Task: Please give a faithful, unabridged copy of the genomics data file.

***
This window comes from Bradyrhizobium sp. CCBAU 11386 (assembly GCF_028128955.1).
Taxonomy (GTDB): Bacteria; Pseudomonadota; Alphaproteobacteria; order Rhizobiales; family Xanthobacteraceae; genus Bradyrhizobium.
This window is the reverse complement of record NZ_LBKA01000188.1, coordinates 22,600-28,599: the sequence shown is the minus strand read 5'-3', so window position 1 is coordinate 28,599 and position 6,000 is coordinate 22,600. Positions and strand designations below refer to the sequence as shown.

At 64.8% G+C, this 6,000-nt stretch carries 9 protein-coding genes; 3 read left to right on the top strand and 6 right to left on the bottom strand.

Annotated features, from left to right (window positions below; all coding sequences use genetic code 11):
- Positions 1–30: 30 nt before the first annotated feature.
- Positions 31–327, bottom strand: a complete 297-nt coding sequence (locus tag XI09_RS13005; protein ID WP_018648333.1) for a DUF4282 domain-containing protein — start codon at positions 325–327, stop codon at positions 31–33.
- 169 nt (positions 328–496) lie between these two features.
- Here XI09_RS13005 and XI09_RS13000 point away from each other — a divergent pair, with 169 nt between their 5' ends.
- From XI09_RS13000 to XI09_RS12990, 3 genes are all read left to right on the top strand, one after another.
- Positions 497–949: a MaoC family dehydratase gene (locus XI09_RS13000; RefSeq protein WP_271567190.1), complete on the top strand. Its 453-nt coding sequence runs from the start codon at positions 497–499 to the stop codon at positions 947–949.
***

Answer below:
This window comes from Bradyrhizobium sp. CCBAU 11386 (assembly GCF_028128955.1).
Taxonomy (GTDB): Bacteria; Pseudomonadota; Alphaproteobacteria; order Rhizobiales; family Xanthobacteraceae; genus Bradyrhizobium.
This window is the reverse complement of record NZ_LBKA01000188.1, coordinates 22,600-28,599: the sequence shown is the minus strand read 5'-3', so window position 1 is coordinate 28,599 and position 6,000 is coordinate 22,600. Positions and strand designations below refer to the sequence as shown.

At 64.8% G+C, this 6,000-nt stretch carries 9 protein-coding genes; 3 read left to right on the top strand and 6 right to left on the bottom strand.

Annotated features, from left to right (window positions below; all coding sequences use genetic code 11):
- Positions 1–30: 30 nt before the first annotated feature.
- Positions 31–327, bottom strand: a complete 297-nt coding sequence (locus tag XI09_RS13005; protein ID WP_018648333.1) for a DUF4282 domain-containing protein — start codon at positions 325–327, stop codon at positions 31–33.
- 169 nt (positions 328–496) lie between these two features.
- Here XI09_RS13005 and XI09_RS13000 point away from each other — a divergent pair, with 169 nt between their 5' ends.
- From XI09_RS13000 to XI09_RS12990, 3 genes are all read left to right on the top strand, one after another.
- Positions 497–949: a MaoC family dehydratase gene (locus XI09_RS13000; RefSeq protein WP_271567190.1), complete on the top strand. Its 453-nt coding sequence runs from the start codon at positions 497–499 to the stop codon at positions 947–949.